The following is a guest post by Jacaranda Turvey of the Department of Theology and Religious Studies, Chester University, United Kingdom. She is writing a thesis on the following topic (supervised by David Clough) and can be reached at firstname.lastname@example.org.
For Germain Grisez, Christian moral behaviour – enabled by grace which perfects the virtues – is directed by practical reason towards the pursuit of integral human development. However in the light of his Creation theology his natural law ethics is less anthropocentric than one might expect: He not only recognises the interconnectedness of human and ecosystemic flourishing – describing the natural world as the ‘womb’ within which we dwell – he also argues on the basis of their prior creation and Scriptural references to God’s love for everything he creates, that what he calls ‘sub-personal reality’ has ‘inherent meaning and value’, noting that St Thomas – in his brief treatment of the reasons why people should not be cruel to animals – overlooks ‘the irreverence towards God implicit in mistreating animals, inasmuch as they have inherent goodness as creatures’.
On animal rights, the existence of which he attempts to refute, Grisez assumes that proponents of such rights necessarily reject the Christian view of persons and attribute rights to beings based on their interests including the capacity for experiencing pleasure and pain, which cannot be morally determinative within his natural law framework. But he clearly does not regard animal suffering as morally inconsiderable, affirming rather that humans have duties of compassion towards sentient beings and commending the active protection of endangered species and provision for the needs of other creatures. In an interesting footnote on vegetarianism he strongly suggests that he agrees with those who argue that common practices in animal husbandry and slaughter are unconscionable, but cannot conclude from this that vegetarianism is obligatory, since this is not the teaching of Scripture, tradition or the magisterium. Yet he goes so far as to argue that human health and conservation considerations support ‘possibly severe’ restrictions on the use of animals for food from a Catholic natural law perspective, and links this with the preferential option for the poor in arguing that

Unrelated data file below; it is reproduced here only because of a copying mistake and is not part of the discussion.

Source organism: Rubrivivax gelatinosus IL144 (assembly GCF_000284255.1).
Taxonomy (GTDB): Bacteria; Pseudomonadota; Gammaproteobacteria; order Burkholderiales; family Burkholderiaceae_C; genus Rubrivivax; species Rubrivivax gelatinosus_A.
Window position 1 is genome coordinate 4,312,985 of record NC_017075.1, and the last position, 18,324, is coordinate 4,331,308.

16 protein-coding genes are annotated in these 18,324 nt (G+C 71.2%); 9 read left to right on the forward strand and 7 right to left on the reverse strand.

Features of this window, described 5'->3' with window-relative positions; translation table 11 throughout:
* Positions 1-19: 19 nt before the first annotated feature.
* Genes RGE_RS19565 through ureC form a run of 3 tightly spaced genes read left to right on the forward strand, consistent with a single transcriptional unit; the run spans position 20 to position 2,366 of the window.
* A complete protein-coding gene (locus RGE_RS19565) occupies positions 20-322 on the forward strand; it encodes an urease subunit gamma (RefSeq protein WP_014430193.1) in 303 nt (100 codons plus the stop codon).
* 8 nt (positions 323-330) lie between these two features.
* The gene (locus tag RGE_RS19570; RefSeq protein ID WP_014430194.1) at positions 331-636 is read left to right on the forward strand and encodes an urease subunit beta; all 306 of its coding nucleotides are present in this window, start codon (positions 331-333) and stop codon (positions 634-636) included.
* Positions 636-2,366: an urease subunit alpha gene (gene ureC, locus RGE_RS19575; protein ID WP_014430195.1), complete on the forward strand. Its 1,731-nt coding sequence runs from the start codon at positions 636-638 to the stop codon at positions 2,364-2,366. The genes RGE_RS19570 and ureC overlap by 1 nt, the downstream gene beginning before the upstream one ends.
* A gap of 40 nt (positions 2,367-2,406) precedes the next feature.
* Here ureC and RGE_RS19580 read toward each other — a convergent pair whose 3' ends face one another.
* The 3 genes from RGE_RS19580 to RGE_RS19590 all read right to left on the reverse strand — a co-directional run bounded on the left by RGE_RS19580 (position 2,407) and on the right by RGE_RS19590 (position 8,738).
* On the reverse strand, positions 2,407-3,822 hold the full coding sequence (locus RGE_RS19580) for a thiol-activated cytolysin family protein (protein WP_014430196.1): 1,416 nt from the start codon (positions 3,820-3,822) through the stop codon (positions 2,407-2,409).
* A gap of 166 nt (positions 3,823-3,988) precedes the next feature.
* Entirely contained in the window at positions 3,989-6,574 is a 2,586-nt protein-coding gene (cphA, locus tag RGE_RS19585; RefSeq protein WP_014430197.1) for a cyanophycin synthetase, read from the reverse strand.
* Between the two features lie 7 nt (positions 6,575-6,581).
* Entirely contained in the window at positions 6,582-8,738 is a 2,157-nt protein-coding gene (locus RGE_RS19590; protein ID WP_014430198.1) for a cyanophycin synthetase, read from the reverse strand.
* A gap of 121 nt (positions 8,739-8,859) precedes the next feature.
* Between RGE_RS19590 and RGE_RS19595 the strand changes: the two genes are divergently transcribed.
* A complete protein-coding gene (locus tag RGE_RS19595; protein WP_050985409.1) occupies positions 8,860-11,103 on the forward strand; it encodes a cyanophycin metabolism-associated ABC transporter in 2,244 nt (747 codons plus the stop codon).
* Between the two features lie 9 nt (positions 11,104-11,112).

some of the feeding and slaughter of animals for meat misuses them….because the agricultural capacity used in producing meat could be used more efficiently to provide more people with an adequate vegetarian diet…it is an abuse of animals when a woman wears a fur coat for the sake of vain and ostentatious display rather than for its suitability as clothing or a man hunts and kills wild animals for mere self-magnification.
Grisez proposes two norms for Christian environmental ethics: Firstly in enjoying and using nature one should revere its Creator and secondly one should use natural things and other creatures reasonably and with restraint, or in other words in accordance with natural law and virtue. His teaching on environmental ethics is consistent with his general theory of natural law and his theologically conservative commitment to the truths of Scripture, tradition and the teaching of the magisterium. Yet the quite radical conclusions he draws concerning human moral responsibilities towards other creatures and the natural environment should not be overlooked.